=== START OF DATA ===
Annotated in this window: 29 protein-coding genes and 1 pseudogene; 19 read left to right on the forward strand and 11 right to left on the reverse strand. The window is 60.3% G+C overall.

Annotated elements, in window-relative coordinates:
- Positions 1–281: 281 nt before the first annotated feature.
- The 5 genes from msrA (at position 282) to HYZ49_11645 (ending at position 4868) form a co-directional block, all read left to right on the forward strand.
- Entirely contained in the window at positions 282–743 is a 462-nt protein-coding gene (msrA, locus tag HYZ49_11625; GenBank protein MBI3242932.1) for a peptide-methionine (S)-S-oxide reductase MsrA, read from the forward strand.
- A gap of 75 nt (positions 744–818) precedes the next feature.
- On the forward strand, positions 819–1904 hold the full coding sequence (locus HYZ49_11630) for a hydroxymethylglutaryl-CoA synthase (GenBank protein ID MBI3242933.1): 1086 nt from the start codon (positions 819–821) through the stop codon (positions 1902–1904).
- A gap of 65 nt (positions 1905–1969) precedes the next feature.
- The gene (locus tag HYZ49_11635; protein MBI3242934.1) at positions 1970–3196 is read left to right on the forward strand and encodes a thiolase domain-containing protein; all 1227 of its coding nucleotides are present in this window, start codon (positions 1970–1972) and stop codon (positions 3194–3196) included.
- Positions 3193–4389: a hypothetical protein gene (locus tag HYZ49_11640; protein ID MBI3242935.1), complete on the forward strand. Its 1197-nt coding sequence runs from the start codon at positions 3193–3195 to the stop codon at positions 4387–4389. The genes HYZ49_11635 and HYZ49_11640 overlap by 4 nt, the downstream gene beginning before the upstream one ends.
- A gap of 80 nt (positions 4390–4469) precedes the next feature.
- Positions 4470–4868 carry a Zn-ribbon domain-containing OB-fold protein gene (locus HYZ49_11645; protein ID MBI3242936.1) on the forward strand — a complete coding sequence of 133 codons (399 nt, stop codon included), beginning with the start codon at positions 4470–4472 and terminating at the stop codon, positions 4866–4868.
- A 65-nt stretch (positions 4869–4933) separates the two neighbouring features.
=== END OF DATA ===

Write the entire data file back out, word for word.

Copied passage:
Annotated in this window: 29 protein-coding genes and 1 pseudogene; 19 read left to right on the forward strand and 11 right to left on the reverse strand. The window is 60.3% G+C overall.

Annotated elements, in window-relative coordinates:
- Positions 1–281: 281 nt before the first annotated feature.
- The 5 genes from msrA (at position 282) to HYZ49_11645 (ending at position 4868) form a co-directional block, all read left to right on the forward strand.
- Entirely contained in the window at positions 282–743 is a 462-nt protein-coding gene (msrA, locus tag HYZ49_11625; GenBank protein MBI3242932.1) for a peptide-methionine (S)-S-oxide reductase MsrA, read from the forward strand.
- A gap of 75 nt (positions 744–818) precedes the next feature.
- On the forward strand, positions 819–1904 hold the full coding sequence (locus HYZ49_11630) for a hydroxymethylglutaryl-CoA synthase (GenBank protein ID MBI3242933.1): 1086 nt from the start codon (positions 819–821) through the stop codon (positions 1902–1904).
- A gap of 65 nt (positions 1905–1969) precedes the next feature.
- The gene (locus tag HYZ49_11635; protein MBI3242934.1) at positions 1970–3196 is read left to right on the forward strand and encodes a thiolase domain-containing protein; all 1227 of its coding nucleotides are present in this window, start codon (positions 1970–1972) and stop codon (positions 3194–3196) included.
- Positions 3193–4389: a hypothetical protein gene (locus tag HYZ49_11640; protein ID MBI3242935.1), complete on the forward strand. Its 1197-nt coding sequence runs from the start codon at positions 3193–3195 to the stop codon at positions 4387–4389. The genes HYZ49_11635 and HYZ49_11640 overlap by 4 nt, the downstream gene beginning before the upstream one ends.
- A gap of 80 nt (positions 4390–4469) precedes the next feature.
- Positions 4470–4868 carry a Zn-ribbon domain-containing OB-fold protein gene (locus HYZ49_11645; protein ID MBI3242936.1) on the forward strand — a complete coding sequence of 133 codons (399 nt, stop codon included), beginning with the start codon at positions 4470–4472 and terminating at the stop codon, positions 4866–4868.
- A 65-nt stretch (positions 4869–4933) separates the two neighbouring features.